Crop prices are higher, livestock lower Tuesday morning
Corn futures are trading 2 cents to 4 cents higher Tuesday morning. The modest gains in the corn market Tuesday morning are in large part due to support from soybeans. The export inspections reported for corn on Monday were bearish. Export shipments are very slow due to the availability of supplies from other exporting countries. The low water levels in the major rivers are also having an impact. But there is some non-commercial buying associated with the low volatility in the corn market.
Nearby soybean contract prices are 8 to 10 cents higher Tuesday morning. Soybeans continue to be the price leader in crop markets with strong commercial buying. This commercial buying usually happens right before new export business is reported. Export sales of soybeans and soybean products have been very strong so far this crop year, and will likely remain strong into next year. Low water levels in the Mississippi and Missouri rivers are a threat to slow shipments. The January soybean contract has been trending higher over the past two weeks.
Wheat prices are generally 5 cents to 7 cents higher in early Tuesday trading. Wheat prices are getting some support from the strong soybean prices and traders are also clearly worried about the poor condition of the 2013 winter wheat crop. Weather in the Southern Plains remains unfavorable, with warm, dry and windy weather forecast. The condition ratings of the winter wheat crop fell again this week with the share of the crop rated very poor up 2 points and the shares rated fair and good each declining by 1 point. Weekly export inspections were low reflecting the modest interest in U.S. wheat, at least for now.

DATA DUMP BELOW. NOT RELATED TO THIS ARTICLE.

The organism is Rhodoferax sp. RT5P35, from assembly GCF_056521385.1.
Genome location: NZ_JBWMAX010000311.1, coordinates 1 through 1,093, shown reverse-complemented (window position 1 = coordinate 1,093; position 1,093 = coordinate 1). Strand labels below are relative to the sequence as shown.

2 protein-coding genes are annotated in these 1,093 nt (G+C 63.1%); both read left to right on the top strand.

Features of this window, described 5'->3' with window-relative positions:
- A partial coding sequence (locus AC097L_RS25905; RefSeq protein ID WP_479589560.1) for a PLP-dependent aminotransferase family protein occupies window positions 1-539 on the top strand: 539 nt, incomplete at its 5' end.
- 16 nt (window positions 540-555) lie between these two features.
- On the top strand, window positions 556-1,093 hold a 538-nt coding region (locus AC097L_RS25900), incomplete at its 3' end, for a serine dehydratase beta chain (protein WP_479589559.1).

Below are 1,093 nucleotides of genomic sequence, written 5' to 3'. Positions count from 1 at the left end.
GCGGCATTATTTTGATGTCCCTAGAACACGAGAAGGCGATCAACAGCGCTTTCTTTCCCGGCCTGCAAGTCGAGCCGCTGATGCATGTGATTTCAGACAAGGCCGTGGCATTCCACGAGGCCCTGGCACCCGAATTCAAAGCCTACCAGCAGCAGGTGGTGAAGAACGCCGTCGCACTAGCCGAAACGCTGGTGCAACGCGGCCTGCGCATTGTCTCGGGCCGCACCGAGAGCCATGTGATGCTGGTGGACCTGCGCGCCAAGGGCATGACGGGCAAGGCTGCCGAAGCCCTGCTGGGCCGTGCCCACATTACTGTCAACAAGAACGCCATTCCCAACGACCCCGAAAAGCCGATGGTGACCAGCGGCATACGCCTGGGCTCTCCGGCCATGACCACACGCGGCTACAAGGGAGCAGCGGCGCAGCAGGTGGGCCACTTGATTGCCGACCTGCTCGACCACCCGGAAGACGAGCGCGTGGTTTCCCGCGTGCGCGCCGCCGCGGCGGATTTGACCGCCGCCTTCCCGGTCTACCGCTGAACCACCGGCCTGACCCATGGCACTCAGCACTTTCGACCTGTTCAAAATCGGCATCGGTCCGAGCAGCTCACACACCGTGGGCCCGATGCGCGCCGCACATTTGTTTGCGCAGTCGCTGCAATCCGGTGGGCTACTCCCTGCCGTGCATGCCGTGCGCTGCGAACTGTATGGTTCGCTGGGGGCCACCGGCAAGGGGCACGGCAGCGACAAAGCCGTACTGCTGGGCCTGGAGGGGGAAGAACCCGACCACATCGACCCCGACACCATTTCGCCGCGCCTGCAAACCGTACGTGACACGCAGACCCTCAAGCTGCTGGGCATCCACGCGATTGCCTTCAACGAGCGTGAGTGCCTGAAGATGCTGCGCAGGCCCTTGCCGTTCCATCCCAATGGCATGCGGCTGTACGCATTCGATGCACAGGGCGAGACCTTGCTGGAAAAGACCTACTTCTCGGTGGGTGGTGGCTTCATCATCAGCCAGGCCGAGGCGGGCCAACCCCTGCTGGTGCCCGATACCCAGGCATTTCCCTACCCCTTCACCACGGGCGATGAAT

Cattle prices are a little high in early trading Tuesday. In a surprising development, packers bought several thousand head of Texas cattle from feedlots on Monday. The prices were steady with last week. The active trade on Monday is not expected to continue Tuesday. Most feedlot operators are asking for prices about $2 to $3 higher than prices received last week. However, showlists are generally larger this week and cutout values were lower on Monday. Futures prices were down about 50 cents in early Tuesday trading.
Lean hog futures are 25 cents to 70 cents lower Tuesday morning. Cash market fundamentals were generally positive Monday with cash hog prices and the pork cutout value both up compared with Friday’s market. But nearby futures price remain well above cash prices with the expiration of the December contract approaching. We usually see strong demand for hams in early December, which could support cash hog prices near term, but hog supplies are also near their seasonal peak in late November and early December.